2020 well and truly put healthcare in the spotlight. For me, it's been a valuable reminder of why we're in the industry we're in, and why we contribute to society in the way we do. While the headlines have been about a villain called COVID-19, there has been an undercurrent of energy and an often unheralded commitment by those working with urgency, passion and purpose – the everyday heroes who ensure people with cancer continue to get the care they need.
In the early days of the pandemic, global transportation channels and capacity disappeared overnight. Literally, one day we were shipping medicines as normal, the next day flights were cancelled and country borders were closed. Transportation and logistics teams faced down enormous complexity and found new approaches – at the speed of ‘life’ – to keep things moving across the globe. One day, the only plane in the Algerian sky was a charter flight we scheduled to transport cancer medicines to Morocco and Algeria. Public hospital stock was at an all-time low. Similarly, when Myanmar was under lockdown and not accessible by commercial flights or road, shipments from Switzerland on a flight to Asia were consolidated in transit with shipments from Singapore, and were delivered together after receiving special landing rights in Yangon. These are just two examples – it was happening all over the world!
The challenge was not just getting cancer medicines or diagnostics to patients, but continuing to make them. There were shortages of critical supplies and components. Procurement and manufacturing colleagues dealt with challenges getting raw materials from suppliers around the world, due to limited availability, or again, logistical hurdles.
Social distancing and safety measures in place at our sites ensure the wellbeing of our essential workers who manufacture and distribute our medicines, but add another layer of effort – on top of their challenges at home: caring for loved ones, home-schooling and navigating community restrictions. And in the case of colleagues in California, they had the hardship of raging wildfires, homes at risk and poor air quality within a few miles of our site. Yet, they still showed up to deliver for patients. Every day, month after month.
Beyond teams “on the ground” in warehouses, logistics, manufacturing and transport, others were virtual superheroes who supported cancer care remotely. In many cases, cancer diagnoses have fallen during the pandemic, with stay-at-home orders preventing people presenting for diagnosis. Those with cancer are already at risk, and people have been reluctant to leave their homes or travel in crowded public areas to see doctors. But this can have devastating long-term consequences.
Infrastructure in Uruguay broke down during the pandemic, forcing patients to wait several hours for overpacked public transportation. Responding quickly, my colleagues arranged rides to hospitals for cancer patients to receive treatment. In the Philippines, alternative treatment sites were set up so immunocompromised patients could receive care outside a hospital setting, or even at home. Many patients in the capital city of Manila rely on public transport; disruption impacted more than 75% of patients enrolled in an access program. Again, my colleagues arranged for free transportation to ensure continuity of care.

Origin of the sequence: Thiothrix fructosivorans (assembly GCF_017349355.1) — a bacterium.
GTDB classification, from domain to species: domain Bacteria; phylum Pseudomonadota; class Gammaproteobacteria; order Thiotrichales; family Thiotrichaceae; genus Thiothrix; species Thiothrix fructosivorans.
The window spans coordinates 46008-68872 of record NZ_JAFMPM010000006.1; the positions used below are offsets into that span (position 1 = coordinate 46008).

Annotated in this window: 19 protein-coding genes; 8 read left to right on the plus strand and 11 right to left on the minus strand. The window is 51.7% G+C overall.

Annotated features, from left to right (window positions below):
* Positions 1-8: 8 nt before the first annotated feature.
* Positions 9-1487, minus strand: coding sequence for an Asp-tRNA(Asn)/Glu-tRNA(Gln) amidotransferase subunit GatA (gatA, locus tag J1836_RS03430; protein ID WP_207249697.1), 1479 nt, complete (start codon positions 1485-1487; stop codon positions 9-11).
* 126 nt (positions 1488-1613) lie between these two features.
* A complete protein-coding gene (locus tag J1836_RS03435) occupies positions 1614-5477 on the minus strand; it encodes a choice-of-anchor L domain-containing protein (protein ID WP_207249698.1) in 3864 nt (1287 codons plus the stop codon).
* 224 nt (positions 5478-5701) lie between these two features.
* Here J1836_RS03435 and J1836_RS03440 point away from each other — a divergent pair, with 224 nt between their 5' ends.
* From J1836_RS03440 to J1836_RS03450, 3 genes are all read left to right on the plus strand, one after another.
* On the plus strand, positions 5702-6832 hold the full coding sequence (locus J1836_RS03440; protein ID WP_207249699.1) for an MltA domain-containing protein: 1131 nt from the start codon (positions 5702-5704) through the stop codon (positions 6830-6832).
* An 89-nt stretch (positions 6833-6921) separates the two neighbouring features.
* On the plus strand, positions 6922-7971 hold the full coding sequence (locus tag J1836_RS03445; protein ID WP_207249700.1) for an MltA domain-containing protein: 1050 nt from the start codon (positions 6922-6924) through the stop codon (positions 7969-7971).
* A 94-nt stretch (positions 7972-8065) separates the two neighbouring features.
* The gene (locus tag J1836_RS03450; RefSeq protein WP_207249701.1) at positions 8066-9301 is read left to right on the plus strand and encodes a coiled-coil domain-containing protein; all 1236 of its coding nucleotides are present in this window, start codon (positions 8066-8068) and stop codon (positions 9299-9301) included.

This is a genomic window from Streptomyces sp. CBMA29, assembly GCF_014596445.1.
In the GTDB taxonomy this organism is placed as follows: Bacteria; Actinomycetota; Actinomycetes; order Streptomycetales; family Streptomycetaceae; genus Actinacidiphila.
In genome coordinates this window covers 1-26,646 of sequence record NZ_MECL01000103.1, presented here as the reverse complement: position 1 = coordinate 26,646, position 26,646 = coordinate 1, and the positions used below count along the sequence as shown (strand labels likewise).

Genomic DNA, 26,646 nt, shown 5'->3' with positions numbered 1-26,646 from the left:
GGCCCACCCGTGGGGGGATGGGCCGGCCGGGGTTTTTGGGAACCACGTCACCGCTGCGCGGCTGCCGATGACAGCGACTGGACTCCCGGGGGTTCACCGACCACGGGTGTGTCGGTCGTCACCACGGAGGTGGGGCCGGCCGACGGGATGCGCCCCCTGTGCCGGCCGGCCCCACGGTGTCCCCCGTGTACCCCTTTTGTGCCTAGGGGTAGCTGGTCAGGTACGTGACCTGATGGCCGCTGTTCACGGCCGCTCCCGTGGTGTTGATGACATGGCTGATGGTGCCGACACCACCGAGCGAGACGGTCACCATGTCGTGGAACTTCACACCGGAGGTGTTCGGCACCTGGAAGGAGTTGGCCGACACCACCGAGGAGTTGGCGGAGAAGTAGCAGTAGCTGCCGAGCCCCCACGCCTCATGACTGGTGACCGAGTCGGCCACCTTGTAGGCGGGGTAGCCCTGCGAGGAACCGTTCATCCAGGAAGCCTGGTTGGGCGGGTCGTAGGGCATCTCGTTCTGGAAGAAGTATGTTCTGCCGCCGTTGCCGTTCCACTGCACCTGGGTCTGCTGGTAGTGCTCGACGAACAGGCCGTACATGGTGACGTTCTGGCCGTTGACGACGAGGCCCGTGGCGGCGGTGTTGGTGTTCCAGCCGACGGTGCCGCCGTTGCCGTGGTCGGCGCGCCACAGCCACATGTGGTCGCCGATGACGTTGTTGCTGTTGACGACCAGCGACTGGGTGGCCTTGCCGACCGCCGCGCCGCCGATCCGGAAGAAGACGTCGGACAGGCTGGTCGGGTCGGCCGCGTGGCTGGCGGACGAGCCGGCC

In many cases across the industry, clinical trials were halted. We took the decision to continue running ours, working to avoid delays for patients and continue accelerating scientific advances needed to overcome cancer. In one instance, we launched a decentralised trial that not only allowed patients to participate without leaving their homes, but also meant the study team could speed up recruitment for a rare patient population. It's a great example of turning adversity into an opportunity to improve the patient experience – in this case offering at-home treatment by a mobile nurse who talks by phone with the clinical trial investigator during the visit.
Through it all, the most rewarding thing I have witnessed is the way people responded, and continue to respond, to adversity, and delivered for patients. Unsung heroes, just doing what needs to be done to make it happen, with new mindsets, extreme speed, streamlined decision-making, empowered people, innovative ideas, increased collaboration and great partnerships. In the end, it is the diligence of our people – and those in science and healthcare across the globe – who make the difference. We must not end this pandemic experience just with exhaustion and relief that it's over, but with a relentless focus and continued commitment to keep doing whatever it takes to overcome cancer. And with deep gratitude to the people who are doing it!